The promise of Smart Grid initiatives to improve the reliability of the grid and give consumers more control over their electric bills depends, in large part, upon a myriad of standard technologies working together. The Plugin at Grid-Interop 2012 in Irving, TX, last week highlighted the significant progress that has been made. QualityLogic (https://www.qualitylogic.com), the independent test tool partner of the OpenADR Alliance, participated with the Alliance and demonstrated how the interoperation of multiple smart grid protocols might be implemented.
QualityLogic Chief Test Architect Jim Zuber demonstrated usage scenarios including a transform between OpenADR 2.0, SEP 2.0, and Transactive Control Protocols. According to Zuber, “Attendees were very interested in seeing how OpenADR, SEP, and Transactive Control might interoperate in a real business scenario. We demonstrated the awesome potential of these emerging web service/XML based standards, which share many common data objects, to interoperate with each other.”
The three protocols demonstrated represent important and emerging Smart Grid standards:
- The OpenADR 2.0 protocol allows utilities and building managers to use automated demand response to conserve power at peak usage times to reduce stress on the electric grid. With OpenADR, electric utilities can offer electricity incentive programs, based on automated demand response, that are more reliable and predictable than traditional non-automated solutions.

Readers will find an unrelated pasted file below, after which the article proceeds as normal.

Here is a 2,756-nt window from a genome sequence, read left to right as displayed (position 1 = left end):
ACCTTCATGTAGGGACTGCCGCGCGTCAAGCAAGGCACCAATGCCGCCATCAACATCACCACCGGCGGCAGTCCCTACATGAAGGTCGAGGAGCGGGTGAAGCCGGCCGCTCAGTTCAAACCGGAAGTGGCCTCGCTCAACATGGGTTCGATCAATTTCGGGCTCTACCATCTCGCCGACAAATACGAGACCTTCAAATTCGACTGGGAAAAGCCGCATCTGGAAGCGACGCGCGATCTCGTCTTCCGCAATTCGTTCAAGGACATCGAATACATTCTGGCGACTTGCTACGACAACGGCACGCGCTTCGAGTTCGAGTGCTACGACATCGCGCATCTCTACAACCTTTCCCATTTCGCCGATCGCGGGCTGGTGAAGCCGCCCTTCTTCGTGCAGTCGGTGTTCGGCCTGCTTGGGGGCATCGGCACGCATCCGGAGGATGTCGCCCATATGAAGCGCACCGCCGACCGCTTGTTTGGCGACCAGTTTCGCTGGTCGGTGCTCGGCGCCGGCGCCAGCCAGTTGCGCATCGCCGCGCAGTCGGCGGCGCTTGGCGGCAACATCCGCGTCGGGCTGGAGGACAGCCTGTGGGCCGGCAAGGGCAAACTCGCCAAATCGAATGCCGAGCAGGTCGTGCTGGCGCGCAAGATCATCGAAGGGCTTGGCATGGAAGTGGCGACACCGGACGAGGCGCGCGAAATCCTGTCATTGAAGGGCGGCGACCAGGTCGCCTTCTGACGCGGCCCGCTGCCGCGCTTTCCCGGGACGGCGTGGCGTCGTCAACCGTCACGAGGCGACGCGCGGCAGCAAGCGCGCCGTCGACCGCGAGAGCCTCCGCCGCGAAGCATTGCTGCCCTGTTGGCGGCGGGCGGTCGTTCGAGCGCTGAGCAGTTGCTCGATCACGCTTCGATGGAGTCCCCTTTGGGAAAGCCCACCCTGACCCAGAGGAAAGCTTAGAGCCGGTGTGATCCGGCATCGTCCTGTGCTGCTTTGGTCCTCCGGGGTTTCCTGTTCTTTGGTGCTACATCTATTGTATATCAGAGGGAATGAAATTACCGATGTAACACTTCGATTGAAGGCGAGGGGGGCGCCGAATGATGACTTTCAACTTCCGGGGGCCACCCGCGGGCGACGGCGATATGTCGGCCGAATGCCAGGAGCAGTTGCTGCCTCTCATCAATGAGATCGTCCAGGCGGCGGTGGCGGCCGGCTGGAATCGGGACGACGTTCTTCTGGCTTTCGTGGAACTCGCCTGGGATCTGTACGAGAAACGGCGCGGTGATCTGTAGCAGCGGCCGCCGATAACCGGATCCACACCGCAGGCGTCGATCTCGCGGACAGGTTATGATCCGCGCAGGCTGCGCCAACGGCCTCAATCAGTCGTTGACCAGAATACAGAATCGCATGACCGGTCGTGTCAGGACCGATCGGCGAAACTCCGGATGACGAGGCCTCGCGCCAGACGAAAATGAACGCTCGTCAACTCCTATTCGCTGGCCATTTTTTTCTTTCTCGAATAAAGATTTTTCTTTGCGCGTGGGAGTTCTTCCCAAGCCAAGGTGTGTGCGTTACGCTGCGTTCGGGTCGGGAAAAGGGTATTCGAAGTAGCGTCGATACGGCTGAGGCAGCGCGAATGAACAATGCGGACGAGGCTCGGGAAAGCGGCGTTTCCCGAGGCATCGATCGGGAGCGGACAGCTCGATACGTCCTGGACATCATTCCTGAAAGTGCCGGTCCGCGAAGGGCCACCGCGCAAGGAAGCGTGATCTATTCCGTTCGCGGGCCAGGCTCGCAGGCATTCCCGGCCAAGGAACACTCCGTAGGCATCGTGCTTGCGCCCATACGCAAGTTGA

- The Smart Energy Profile 2.0 will be the standard for applications that allow consumers to manage home energy with both wired and wireless devices that support the Internet Protocol.
- The Transactive Control Protocol is central to the ARRA-funded Pacific Northwest Smart Grid Demonstration Project (www.pnwsmartgrid.org/). It provides the two-way communication of value between producers, distributors and consumers of electricity that enables distributed control based on economic signals. Although not yet a recognized standard, Transactive Control is one of the leading implementations of Transactive Energy concepts.
“Interoperability in the smart grid is critical,” said James Mater, QualityLogic Smart Grid General Manager. “QualityLogic is developing interoperability and conformance test solutions that span the grid – from energy wholesalers to retailers, and from utilities to commercial and industrial customers, small businesses, and residential consumers. Our demonstration last week proved that the protocols required by these diverse needs have the potential to easily work together.”